Schatz said ensembles are practicing in the bigger rooms on campus to allow for proper distance between players, he mentioned that some ensembles are even practicing in the Neuberger and outside.
“When the weather was warmer, outside jams were pretty common at night,” Friedman said. “I think those are going to stick around regardless of what happens because they added a strong liveliness to the campus.”
“I miss the basement of the music building getting booked out for shows, it really was a unique thing to Purchase,” McMillan said.
Although there are no live concerts, according to Schatz, there was a live-streamed brass concert on Nov. 22 and 23.
Despite all the physical changes made to the conservatory, the core mission remains the same.
“We’re trying to go ahead as business as usual,” Schatz said. “The only difference is if you’re not playing your instrument or eating, you’ve got a mask on.”
McMillan agreed, “The music, and the process to create that music has stayed the same.”
Friedman added, “Everyone has the same drive to play music as they did in every previous semester. I don't think anything could ever change that, for musicians in general, but especially about the musicians at Purchase.”
McMillan and Julia Klot, a senior studio composition major, are both on-campus attending online classes. Klot noted the difficulty of attending private piano and voice lessons online.
“While I think that the quality of education is still good online, it’s definitely not as effective,” she said.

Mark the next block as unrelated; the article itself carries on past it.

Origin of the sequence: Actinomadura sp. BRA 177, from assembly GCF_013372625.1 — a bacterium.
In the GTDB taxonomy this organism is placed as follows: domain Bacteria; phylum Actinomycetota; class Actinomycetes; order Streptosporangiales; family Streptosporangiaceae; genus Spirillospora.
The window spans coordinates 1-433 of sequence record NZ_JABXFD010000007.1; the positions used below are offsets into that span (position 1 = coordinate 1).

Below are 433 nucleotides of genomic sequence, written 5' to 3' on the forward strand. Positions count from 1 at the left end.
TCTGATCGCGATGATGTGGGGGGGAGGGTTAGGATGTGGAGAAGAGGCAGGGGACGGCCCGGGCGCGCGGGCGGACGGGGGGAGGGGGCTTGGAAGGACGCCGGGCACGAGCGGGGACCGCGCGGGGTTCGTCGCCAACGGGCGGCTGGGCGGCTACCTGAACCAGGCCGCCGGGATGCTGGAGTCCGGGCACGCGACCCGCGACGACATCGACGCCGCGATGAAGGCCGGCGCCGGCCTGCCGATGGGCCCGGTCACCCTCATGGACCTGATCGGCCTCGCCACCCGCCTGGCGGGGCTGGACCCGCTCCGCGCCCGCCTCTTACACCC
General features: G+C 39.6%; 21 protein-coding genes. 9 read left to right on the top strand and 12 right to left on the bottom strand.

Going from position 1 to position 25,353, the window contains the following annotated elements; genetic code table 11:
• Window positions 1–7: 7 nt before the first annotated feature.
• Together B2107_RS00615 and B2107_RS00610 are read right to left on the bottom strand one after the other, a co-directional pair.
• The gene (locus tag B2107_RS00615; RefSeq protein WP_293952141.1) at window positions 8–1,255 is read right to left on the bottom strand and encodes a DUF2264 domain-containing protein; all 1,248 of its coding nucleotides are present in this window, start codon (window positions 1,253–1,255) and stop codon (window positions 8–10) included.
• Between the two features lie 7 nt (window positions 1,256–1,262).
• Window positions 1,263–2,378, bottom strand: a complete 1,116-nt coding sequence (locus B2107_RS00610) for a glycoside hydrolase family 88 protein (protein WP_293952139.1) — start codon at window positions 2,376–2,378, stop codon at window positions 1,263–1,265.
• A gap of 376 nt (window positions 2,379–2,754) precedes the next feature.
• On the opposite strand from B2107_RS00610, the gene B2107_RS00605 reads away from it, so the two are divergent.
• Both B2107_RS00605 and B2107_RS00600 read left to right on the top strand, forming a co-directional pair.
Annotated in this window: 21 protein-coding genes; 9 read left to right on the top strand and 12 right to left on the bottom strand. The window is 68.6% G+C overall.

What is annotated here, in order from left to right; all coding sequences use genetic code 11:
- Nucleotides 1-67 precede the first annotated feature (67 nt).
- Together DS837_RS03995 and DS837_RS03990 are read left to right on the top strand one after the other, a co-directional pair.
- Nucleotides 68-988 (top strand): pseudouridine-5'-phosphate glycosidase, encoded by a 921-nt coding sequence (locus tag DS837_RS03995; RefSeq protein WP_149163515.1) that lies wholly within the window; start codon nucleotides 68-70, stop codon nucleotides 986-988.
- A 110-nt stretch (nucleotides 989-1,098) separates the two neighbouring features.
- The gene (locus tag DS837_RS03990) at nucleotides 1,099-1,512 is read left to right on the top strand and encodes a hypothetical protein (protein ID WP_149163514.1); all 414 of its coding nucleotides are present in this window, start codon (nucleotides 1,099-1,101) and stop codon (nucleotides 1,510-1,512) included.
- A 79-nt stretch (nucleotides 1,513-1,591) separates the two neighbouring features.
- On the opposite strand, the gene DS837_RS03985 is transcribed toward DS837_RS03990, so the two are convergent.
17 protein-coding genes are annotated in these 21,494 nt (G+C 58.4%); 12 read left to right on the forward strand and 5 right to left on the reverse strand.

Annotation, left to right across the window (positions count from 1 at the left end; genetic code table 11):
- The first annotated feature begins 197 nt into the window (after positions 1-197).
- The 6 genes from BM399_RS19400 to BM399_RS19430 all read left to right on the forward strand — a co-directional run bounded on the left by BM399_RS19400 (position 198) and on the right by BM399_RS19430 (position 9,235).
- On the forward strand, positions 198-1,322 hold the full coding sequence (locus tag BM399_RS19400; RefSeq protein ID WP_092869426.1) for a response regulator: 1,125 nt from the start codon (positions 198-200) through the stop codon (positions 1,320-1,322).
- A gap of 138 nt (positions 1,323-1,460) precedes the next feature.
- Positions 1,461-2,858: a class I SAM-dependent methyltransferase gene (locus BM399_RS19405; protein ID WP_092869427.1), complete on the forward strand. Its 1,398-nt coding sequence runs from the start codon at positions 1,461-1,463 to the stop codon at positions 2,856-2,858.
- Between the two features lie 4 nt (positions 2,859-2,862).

DeJesus has been teaching two classes online and said the change might be a good thing. “It has made me realize that I can use technology to improve my classes even after this is over,” he said.
McMillan said she faced much difficulty during the transition in spring, “I missed being with my professors and feeling excited about music.” During the fall, however, she said, “I think being back at school, having access to the recording studios, and being able to work again has really reinvigorated my desire to learn. It has made school exciting again.”
With their futures at stake, senior students McMillan and Klot felt a hard reality amid the pandemic.
Klot worries about missing out on forming vital relationships.
McMillan worries about the future of her career. “The music scene in New York has shut down, and when things open up again, none of us know if music will come back to New York, or move somewhere else,” said McMillan. “I think it’s hard to plan for life after school when our professors can’t advise us on what the future might look like.”
Friedman was more lighthearted about the situation. He said, “We have to be grateful for what we do have, and stay smart to avoid throwing it away.”
Schatz also tried to find a silver lining. “This hopefully will be the greatest hurdle that students have to live through in their entire lives,” he said. “Good times are ahead.”
“The great thing about the music program at Purchase is that it’s a very tight-knit community,” Schatz said. “Everyone looks out for each other and we’re all concerned and there for the same reason.”